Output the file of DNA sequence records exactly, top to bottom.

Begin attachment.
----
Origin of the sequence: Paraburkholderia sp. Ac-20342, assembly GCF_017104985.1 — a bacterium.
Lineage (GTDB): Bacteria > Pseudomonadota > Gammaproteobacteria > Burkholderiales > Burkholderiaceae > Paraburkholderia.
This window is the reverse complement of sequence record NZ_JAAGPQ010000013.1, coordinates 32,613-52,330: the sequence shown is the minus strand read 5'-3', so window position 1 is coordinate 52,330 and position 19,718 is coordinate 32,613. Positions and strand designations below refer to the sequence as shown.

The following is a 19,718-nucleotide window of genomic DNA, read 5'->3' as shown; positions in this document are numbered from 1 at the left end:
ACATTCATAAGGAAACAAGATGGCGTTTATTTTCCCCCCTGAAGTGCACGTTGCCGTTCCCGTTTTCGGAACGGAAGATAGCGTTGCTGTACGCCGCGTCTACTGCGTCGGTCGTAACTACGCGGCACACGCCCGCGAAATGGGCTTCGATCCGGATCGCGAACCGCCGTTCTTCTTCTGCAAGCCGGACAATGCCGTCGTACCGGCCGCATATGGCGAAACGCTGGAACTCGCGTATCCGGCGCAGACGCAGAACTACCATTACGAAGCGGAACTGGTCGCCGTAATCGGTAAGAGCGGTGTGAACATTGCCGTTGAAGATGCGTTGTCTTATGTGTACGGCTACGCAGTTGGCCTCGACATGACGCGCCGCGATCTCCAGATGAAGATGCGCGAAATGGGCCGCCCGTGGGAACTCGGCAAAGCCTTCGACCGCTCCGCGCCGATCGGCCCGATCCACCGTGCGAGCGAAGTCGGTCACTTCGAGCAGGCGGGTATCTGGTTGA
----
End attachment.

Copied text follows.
Origin of the sequence: Paraburkholderia sp. Ac-20342, assembly GCF_017104985.1 — a bacterium.
Lineage (GTDB): Bacteria > Pseudomonadota > Gammaproteobacteria > Burkholderiales > Burkholderiaceae > Paraburkholderia.
This window is the reverse complement of sequence record NZ_JAAGPQ010000013.1, coordinates 32,613-52,330: the sequence shown is the minus strand read 5'-3', so window position 1 is coordinate 52,330 and position 19,718 is coordinate 32,613. Positions and strand designations below refer to the sequence as shown.

The following is a 19,718-nucleotide window of genomic DNA, read 5'->3' as shown; positions in this document are numbered from 1 at the left end:
ACATTCATAAGGAAACAAGATGGCGTTTATTTTCCCCCCTGAAGTGCACGTTGCCGTTCCCGTTTTCGGAACGGAAGATAGCGTTGCTGTACGCCGCGTCTACTGCGTCGGTCGTAACTACGCGGCACACGCCCGCGAAATGGGCTTCGATCCGGATCGCGAACCGCCGTTCTTCTTCTGCAAGCCGGACAATGCCGTCGTACCGGCCGCATATGGCGAAACGCTGGAACTCGCGTATCCGGCGCAGACGCAGAACTACCATTACGAAGCGGAACTGGTCGCCGTAATCGGTAAGAGCGGTGTGAACATTGCCGTTGAAGATGCGTTGTCTTATGTGTACGGCTACGCAGTTGGCCTCGACATGACGCGCCGCGATCTCCAGATGAAGATGCGCGAAATGGGCCGCCCGTGGGAACTCGGCAAAGCCTTCGACCGCTCCGCGCCGATCGGCCCGATCCACCGTGCGAGCGAAGTCGGTCACTTCGAGCAGGCGGGTATCTGGTTGA